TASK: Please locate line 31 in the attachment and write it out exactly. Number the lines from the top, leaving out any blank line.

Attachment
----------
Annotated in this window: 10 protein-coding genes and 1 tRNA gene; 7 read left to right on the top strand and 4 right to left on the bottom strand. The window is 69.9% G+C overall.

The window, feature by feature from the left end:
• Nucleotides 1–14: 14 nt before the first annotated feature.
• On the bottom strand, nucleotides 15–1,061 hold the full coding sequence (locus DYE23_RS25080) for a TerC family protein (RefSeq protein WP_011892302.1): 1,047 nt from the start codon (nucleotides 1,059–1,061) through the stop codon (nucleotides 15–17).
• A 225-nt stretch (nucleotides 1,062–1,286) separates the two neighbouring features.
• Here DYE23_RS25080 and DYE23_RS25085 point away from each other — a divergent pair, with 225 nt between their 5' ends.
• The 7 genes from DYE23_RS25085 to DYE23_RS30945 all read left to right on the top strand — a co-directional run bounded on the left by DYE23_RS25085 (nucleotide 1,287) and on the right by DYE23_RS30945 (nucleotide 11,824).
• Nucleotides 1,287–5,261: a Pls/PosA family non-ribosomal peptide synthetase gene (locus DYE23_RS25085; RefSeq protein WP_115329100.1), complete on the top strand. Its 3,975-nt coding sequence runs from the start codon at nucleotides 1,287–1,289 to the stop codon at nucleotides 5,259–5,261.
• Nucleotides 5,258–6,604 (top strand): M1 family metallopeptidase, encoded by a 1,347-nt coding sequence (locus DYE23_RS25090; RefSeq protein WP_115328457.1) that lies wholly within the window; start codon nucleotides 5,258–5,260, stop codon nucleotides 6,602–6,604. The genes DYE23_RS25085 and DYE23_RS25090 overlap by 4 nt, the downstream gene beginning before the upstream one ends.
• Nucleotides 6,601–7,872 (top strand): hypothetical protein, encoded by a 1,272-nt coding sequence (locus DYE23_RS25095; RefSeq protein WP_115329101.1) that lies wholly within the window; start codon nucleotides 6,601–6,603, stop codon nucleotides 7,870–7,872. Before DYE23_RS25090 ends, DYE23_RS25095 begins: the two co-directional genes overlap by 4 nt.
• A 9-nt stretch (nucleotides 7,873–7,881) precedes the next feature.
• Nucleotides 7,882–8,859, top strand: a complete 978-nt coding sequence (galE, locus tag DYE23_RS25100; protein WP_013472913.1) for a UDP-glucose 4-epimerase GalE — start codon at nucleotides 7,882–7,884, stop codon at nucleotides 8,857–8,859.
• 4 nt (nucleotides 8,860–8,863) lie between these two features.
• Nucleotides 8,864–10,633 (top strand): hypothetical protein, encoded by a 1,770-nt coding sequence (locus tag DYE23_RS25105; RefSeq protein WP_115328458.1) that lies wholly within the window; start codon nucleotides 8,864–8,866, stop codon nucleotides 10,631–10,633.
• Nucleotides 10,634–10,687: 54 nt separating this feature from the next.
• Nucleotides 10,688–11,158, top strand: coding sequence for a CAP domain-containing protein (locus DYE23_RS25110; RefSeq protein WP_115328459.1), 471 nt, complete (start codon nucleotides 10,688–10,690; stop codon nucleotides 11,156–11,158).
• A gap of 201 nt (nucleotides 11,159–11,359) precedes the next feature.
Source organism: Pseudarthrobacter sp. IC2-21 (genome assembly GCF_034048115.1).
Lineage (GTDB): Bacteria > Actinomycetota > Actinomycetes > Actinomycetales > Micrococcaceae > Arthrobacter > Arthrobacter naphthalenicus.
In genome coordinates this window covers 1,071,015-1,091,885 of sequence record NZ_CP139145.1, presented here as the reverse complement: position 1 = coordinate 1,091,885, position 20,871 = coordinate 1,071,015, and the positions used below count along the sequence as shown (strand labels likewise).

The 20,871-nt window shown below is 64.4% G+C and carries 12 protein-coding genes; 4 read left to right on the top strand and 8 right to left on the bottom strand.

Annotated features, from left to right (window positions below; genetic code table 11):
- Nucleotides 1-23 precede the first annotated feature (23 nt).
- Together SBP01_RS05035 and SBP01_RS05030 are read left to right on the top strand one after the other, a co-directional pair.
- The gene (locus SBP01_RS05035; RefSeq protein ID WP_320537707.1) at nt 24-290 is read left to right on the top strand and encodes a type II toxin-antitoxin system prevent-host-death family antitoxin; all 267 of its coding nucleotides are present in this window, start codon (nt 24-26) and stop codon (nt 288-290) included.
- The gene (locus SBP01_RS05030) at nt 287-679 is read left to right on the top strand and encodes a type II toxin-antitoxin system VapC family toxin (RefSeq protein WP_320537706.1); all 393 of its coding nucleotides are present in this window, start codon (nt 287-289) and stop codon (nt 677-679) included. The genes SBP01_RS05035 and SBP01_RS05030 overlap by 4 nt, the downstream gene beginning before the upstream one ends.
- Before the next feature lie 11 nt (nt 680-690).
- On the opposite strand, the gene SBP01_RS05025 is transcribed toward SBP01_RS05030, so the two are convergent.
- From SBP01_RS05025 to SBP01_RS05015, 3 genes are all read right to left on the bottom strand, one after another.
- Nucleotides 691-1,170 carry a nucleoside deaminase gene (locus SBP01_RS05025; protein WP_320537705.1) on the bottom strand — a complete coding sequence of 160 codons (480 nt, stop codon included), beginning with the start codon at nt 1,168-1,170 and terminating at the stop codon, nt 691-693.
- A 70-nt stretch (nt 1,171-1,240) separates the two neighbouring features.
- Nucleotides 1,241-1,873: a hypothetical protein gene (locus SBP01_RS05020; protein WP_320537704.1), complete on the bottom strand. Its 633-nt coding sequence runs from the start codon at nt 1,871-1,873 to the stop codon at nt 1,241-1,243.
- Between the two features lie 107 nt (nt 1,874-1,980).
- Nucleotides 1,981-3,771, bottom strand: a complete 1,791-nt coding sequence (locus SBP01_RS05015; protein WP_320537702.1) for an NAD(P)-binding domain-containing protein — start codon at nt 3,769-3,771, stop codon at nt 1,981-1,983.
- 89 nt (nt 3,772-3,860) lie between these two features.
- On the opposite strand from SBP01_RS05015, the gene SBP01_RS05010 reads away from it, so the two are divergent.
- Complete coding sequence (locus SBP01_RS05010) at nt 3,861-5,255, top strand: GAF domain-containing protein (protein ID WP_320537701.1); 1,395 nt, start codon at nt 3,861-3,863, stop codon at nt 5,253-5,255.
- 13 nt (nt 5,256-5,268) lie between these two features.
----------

- A 70-nt stretch (nt 1,171-1,240) separates the two neighbouring features.